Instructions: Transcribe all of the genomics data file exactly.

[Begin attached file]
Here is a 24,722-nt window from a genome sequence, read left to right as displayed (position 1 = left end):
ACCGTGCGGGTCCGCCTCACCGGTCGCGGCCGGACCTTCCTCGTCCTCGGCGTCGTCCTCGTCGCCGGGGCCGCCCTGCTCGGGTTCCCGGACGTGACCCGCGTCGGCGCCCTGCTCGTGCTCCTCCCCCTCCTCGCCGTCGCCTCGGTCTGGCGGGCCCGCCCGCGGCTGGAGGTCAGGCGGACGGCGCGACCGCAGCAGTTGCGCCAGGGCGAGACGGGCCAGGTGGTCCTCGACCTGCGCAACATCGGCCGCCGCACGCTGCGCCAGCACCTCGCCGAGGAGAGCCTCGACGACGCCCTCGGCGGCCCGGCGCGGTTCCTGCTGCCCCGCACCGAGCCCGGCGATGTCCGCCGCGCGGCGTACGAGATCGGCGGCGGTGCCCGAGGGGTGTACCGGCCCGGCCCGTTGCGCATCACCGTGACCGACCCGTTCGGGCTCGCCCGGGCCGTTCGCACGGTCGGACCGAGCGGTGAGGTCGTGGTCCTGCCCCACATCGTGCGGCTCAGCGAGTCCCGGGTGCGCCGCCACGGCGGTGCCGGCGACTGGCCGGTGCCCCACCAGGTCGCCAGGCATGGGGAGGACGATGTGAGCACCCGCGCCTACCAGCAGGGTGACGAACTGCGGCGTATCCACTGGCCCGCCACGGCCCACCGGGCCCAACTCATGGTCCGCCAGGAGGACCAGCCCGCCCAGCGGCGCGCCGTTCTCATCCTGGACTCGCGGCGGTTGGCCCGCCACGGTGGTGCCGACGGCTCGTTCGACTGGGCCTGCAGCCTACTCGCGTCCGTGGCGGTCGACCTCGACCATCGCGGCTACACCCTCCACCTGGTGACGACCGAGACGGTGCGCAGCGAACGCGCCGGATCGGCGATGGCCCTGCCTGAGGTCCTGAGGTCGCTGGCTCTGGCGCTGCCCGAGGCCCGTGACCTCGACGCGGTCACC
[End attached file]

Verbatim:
Here is a 24,722-nt window from a genome sequence, read left to right as displayed (position 1 = left end):
ACCGTGCGGGTCCGCCTCACCGGTCGCGGCCGGACCTTCCTCGTCCTCGGCGTCGTCCTCGTCGCCGGGGCCGCCCTGCTCGGGTTCCCGGACGTGACCCGCGTCGGCGCCCTGCTCGTGCTCCTCCCCCTCCTCGCCGTCGCCTCGGTCTGGCGGGCCCGCCCGCGGCTGGAGGTCAGGCGGACGGCGCGACCGCAGCAGTTGCGCCAGGGCGAGACGGGCCAGGTGGTCCTCGACCTGCGCAACATCGGCCGCCGCACGCTGCGCCAGCACCTCGCCGAGGAGAGCCTCGACGACGCCCTCGGCGGCCCGGCGCGGTTCCTGCTGCCCCGCACCGAGCCCGGCGATGTCCGCCGCGCGGCGTACGAGATCGGCGGCGGTGCCCGAGGGGTGTACCGGCCCGGCCCGTTGCGCATCACCGTGACCGACCCGTTCGGGCTCGCCCGGGCCGTTCGCACGGTCGGACCGAGCGGTGAGGTCGTGGTCCTGCCCCACATCGTGCGGCTCAGCGAGTCCCGGGTGCGCCGCCACGGCGGTGCCGGCGACTGGCCGGTGCCCCACCAGGTCGCCAGGCATGGGGAGGACGATGTGAGCACCCGCGCCTACCAGCAGGGTGACGAACTGCGGCGTATCCACTGGCCCGCCACGGCCCACCGGGCCCAACTCATGGTCCGCCAGGAGGACCAGCCCGCCCAGCGGCGCGCCGTTCTCATCCTGGACTCGCGGCGGTTGGCCCGCCACGGTGGTGCCGACGGCTCGTTCGACTGGGCCTGCAGCCTACTCGCGTCCGTGGCGGTCGACCTCGACCATCGCGGCTACACCCTCCACCTGGTGACGACCGAGACGGTGCGCAGCGAACGCGCCGGATCGGCGATGGCCCTGCCTGAGGTCCTGAGGTCGCTGGCTCTGGCGCTGCCCGAGGCCCGTGACCTCGACGCGGTCACC